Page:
• Antibiotic ointment or medication. Some people develop a skin infection with inflammation — such as cellulitis or folliculitis — around their rash, especially if they’ve been itching it. In this case, your doctor will prescribe antibiotics. It’s likely your rash is infected if you have:
    • a fever
    • feel swelling around the rash
    • feel warmth around the rash
    • see pus around the rash

Don’t apply antihistamine to your skin, as that can cause further irritation. You should also avoid topical anesthetics, such as benzocaine.

Find OTC anti-itch medications, calamine lotion, antihistamines, aluminum hydroxide gel, and zinc oxide here.

You can use home remedies to relieve urushiol rash symptoms, such as itching, redness, and blistering. These remedies include:

  • taking cool showers or applying cool compresses to affected areas
  • warm colloidal oatmeal baths
  • wearing gloves on your hands to prevent scratching
  • taking a baking soda bath
  • using soap with water on your rash and rinsing it very well, especially the first time you wash the affected area
  • keeping your skin hydrated with a sensitive moisturizing lotion or cream

Or try applying one of these to your rash:

Want to give one of these home remedies a try? Find aloe vera, witch hazel, bentonite clay, and essential oils online.

You can prevent a reaction from poison ivy, poison oak, or poison sumac by knowing how urushiol can spread and how to avoid it.

Here are five tips for how to prevent a reaction:

  1. Know what poison ivy, poison oak, and poison sumac look like, and avoid touching them or walking near them.
  2. Remove these plants from your yard, and consider hiring a professional to do it. Even if you take precautions by wearing gloves and boots, unless you’re very careful about cleaning your clothes and equipment, you may be exposed to urushiol while working in the yard.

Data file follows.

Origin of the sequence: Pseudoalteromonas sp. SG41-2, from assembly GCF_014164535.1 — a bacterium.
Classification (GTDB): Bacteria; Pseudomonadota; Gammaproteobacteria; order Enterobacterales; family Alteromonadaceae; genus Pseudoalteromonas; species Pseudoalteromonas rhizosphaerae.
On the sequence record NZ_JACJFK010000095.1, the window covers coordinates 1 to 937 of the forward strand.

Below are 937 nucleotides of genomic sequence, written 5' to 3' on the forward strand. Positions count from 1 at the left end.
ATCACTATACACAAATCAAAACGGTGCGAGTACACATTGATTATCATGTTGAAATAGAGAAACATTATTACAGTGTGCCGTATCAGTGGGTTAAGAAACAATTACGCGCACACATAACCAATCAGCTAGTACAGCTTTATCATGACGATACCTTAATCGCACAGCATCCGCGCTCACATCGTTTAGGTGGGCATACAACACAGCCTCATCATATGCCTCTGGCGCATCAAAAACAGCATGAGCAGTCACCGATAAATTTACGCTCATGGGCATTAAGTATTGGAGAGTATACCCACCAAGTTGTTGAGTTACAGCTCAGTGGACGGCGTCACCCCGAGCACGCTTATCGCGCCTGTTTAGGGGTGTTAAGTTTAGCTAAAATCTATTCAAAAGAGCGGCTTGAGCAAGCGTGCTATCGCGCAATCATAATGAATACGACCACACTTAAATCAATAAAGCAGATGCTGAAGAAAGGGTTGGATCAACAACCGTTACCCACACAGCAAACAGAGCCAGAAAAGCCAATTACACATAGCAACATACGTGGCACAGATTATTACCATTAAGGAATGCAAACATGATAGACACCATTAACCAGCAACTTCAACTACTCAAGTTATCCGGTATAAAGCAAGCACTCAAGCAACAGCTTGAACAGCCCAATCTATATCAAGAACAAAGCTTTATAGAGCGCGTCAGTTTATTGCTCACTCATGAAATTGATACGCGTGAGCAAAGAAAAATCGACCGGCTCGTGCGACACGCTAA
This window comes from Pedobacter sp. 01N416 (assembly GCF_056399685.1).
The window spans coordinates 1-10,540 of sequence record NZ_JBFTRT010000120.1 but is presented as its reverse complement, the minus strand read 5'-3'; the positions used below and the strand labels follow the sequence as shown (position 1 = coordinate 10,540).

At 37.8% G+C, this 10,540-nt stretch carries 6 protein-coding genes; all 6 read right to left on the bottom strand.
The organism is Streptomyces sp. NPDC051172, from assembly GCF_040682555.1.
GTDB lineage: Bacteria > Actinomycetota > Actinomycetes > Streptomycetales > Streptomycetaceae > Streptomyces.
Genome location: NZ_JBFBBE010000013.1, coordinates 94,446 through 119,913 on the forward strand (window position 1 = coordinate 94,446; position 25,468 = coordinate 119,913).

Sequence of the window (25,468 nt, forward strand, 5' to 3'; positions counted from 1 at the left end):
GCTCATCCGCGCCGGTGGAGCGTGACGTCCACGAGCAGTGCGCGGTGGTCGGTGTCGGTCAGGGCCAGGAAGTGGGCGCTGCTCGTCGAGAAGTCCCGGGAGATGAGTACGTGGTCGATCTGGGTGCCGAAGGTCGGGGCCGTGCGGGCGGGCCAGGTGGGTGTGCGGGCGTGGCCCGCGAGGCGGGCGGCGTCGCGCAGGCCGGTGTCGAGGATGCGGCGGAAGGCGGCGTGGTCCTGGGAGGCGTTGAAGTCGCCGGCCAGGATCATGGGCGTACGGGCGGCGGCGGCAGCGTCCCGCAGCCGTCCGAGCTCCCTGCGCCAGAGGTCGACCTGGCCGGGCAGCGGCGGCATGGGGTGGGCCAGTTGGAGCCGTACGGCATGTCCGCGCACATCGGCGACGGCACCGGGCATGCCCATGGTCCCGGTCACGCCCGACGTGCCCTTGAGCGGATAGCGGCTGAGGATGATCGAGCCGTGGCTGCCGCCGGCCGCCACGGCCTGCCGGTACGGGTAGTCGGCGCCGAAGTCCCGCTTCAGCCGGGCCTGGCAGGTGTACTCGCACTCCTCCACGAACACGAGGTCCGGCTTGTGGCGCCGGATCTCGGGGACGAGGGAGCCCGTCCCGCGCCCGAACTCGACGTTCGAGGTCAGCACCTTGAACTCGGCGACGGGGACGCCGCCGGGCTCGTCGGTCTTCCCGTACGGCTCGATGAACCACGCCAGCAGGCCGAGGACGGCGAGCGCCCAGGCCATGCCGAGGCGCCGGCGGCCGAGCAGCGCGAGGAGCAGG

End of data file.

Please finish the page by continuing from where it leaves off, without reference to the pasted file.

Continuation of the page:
3. Fully cover the skin on your ankles, legs, arms, and torso when hiking or spending time in nature to avoid brushing up against these poisonous plants.
  4. Prevent your pets from spending time in outdoor areas with poison ivy, poison oak, or poison sumac.
  5. Don’t burn any leaves or woodland, as there’s a chance you may expose yourself to smoke with urushiol in it. Try to avoid inhaling wildfire and other smoke.

Seek immediate medical attention if you have a rash:

  • in your throat, mouth, or airways that causes trouble breathing or swallowing — or if you believe you have inhaled smoke from poison ivy, poison oak, or poison sumac
  • that covers most of your body
  • that’s severe with blisters
  • on your face, especially if it’s near your eyes
  • on your genitals
  • that doesn’t seem to be relieved by home remedies or over-the-counter treatments

See a doctor right away if you have a severe rash or a rash that doesn’t go away after a week or two. A dermatologist will be able to confirm if your rash was caused by a poisonous plant.

Poison ivy, poison oak, and poison sumac may be different plants, but they all contain the same poison: urushiol.

Most people have an allergic reaction in the form of a rash when they’re exposed to urushiol. While a reaction to urushiol can’t be cured, the redness, itching, and blistering it may cause can be treated.

In most cases, the rash will get better on its own within a few weeks. In more severe cases, you may need to see a doctor or seek emergency help.

The more you know about poison ivy, poison oak, and poison sumac, the more easily you can avoid it and prevent an uncomfortable allergic reaction.